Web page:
KFC returns to Bidvest after chicken shortage crisis
KFC has made a dramatic u-turn after its recent chicken crisis by signing a new long-term deal with Bidvest Logistics – the company that its lost distriubtion contract with the fast-food chain last year.
Bidvest Logistics said it was “delighted” to have signed the agreement that will see the firm deliver supplies supply to up to 350 of their restaurants in the North of the UK, from 26th March 2018.
Paul Whyte at Bidvest Logistics commented: “We are delighted to welcome KFC back to Bidvest Logistics. As the UK’s leading foodservice logistics specialist we understand the complexities of delivering fresh chicken. KFC is a valued customer and we will provide them with a seamless return to our network.”
Bidvest had previously supplied KFC’s 900 restaurants in the UK with produce but lost the contract to DHL when it was put out to tender last year.
But the new partnership made national headlines in February when KFC was forced to shutter hundreds of restaurants after its new distributor was unable to deliver enough chicken from its Rugby distribution centre.
In a statement, KFC said: “Our focus remains on ensuring our customers can enjoy our chicken without further disruption.
“With that in mind, the decision has been taken in conjunction with QSL and DHL to revert the distribution contract for up to 350 of our restaurants in the north of the UK back to Bidvest Logistics.
“We've been working hard to resolve the present situation with QSL and DHL. This decision will ease pressure at DHL's Rugby depot, to help get our restaurants back to normal as quickly as possible.
“As it stands, over 97% of our 900 restaurants are now open for business, although there will be some limited menus before we are back to business as usual.”
DHL said it “remained committed” to delivering excellent service to the remaining 550 KFC restaurants across the UK.
Gartner: Women in supply chain at five-year high
Women now represent a greater percentage of the supply chain workforce than at any other point in at least the past five years, according to a recent Gartner survey.
The Women in Supply Chain Survey 2021, conducted by Gartner and Awesome, surveyed 223 supply chain organisations with more than $100m in annual revenue from February through to the end of March 2021.
- Women represent 2% more of supply chain workforce than in 2020
- Women now account for 42% of the workforce
- Number of women in exec-level positions declined by 2%
- Just 15% of top leadership are women (17% in 2020)
- 84% of organisations say COVID-19 did not impact efforts to advance women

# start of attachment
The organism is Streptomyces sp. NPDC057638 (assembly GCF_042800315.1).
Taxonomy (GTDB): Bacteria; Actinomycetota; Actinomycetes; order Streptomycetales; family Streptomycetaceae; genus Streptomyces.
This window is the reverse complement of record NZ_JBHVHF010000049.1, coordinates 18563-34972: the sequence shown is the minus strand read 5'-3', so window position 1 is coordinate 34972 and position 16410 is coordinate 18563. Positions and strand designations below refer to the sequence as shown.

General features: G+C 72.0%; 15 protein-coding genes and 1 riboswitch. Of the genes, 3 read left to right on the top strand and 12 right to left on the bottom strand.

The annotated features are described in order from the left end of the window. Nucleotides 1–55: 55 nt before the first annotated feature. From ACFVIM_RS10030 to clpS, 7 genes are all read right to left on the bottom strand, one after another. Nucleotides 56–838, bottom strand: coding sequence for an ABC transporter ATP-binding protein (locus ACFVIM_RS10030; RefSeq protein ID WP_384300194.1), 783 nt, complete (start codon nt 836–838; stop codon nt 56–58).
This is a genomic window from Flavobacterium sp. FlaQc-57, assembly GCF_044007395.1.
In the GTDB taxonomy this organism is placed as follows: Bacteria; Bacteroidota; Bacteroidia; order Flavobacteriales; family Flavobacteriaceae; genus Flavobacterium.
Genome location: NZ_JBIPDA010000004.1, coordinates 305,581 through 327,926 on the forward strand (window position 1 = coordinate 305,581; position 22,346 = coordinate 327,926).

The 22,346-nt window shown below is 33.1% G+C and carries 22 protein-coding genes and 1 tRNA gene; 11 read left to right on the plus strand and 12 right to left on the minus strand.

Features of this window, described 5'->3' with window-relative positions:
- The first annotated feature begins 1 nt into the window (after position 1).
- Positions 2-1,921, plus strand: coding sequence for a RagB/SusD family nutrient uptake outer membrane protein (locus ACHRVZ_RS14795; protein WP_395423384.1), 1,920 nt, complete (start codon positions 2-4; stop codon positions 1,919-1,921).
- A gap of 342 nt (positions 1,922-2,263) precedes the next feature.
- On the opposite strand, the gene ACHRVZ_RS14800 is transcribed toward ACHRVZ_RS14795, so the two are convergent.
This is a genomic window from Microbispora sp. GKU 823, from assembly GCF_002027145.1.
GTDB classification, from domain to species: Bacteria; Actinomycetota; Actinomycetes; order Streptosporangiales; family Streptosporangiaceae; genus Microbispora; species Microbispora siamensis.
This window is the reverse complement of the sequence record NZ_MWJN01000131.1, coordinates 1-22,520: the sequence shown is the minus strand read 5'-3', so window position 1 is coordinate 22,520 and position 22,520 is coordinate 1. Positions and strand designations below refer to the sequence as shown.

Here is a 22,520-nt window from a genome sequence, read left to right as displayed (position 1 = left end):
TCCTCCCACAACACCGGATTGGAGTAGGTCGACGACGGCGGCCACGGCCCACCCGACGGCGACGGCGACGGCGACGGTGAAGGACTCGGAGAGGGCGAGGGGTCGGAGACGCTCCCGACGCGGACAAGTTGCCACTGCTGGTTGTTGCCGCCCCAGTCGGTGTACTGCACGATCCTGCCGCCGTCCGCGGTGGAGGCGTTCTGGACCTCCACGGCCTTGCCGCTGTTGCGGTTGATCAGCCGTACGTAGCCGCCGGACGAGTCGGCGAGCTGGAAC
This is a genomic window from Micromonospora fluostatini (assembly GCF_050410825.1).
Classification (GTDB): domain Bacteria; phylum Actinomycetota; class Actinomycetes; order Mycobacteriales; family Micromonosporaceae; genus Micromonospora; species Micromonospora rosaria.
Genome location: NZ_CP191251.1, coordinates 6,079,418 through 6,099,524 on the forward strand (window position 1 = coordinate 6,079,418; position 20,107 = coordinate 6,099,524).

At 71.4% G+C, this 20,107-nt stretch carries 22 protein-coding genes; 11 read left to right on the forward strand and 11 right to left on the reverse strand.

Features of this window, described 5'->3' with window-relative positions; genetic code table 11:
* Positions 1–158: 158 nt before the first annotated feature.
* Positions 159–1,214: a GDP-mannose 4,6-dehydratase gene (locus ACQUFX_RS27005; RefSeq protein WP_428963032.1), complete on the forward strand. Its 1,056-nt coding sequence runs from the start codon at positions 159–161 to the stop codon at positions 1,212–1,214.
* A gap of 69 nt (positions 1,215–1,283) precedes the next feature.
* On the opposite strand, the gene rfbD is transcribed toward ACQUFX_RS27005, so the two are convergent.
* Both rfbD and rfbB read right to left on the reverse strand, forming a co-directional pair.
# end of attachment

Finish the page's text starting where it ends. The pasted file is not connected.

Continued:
It found that women now represent two per cent more of the supply chain workforce than in 2020, accounting for 42%, compared with 39% last year. Dana Stiffler, Vice President Analyst with the Gartner Supply Chain practice, says the impact of COVID-19 on supply chain was significant, though different to other sectors.
"Contrary to other industries, supply chain’s mission-criticality during the COVID-19 pandemic has meant that many sectors did not reduce their workforce, but rather continued to hire and even faced talent shortages, especially in the product supply chains," she said. "This resulted in many women not only standing their ground in supply chain organisations but increasing their representation in organisations. We also recorded a record number of specific commitments and supply chain-led actions and saw existing programs starting to pay off."
Supply chain still lacks women in executive leadership
But the elephant in the boardroom remains. Though the figures present a positive step towards greater diversity and gender equality at all levels, the number of women in executive level positions declined by two per cent in the past year. Women represent just 15% of the upper echelons of supply chain leadership. Gartner did however record a rise in women at all other levels of leadership.
The vast majority (84%) of organisations surveyed said the outbreak had no discernible impact on their ability to retain and advance women. But more than half (54%) admitted that retaining mid-career women was becoming increasingly difficult. A lack of career opportunities was cited as the biggest challenge to this, while other blamed a lack of development opportunities.
Despite these challenges, companies of all sizes are becoming broadly better at gender diversity. Around a third more said they had a targeted initiative focused on attracting women and advancing their careers.
Stiffler said a push towards measurable and formal initiatives is at least pointing in the right direction: “It's encouraging to see that the larger share of this jump was for more formal targets and specific goals on management scorecards. For these respondents, there is greater accountability for results — and we see the correlation with stronger representation and inclusion showing up in pipelines.”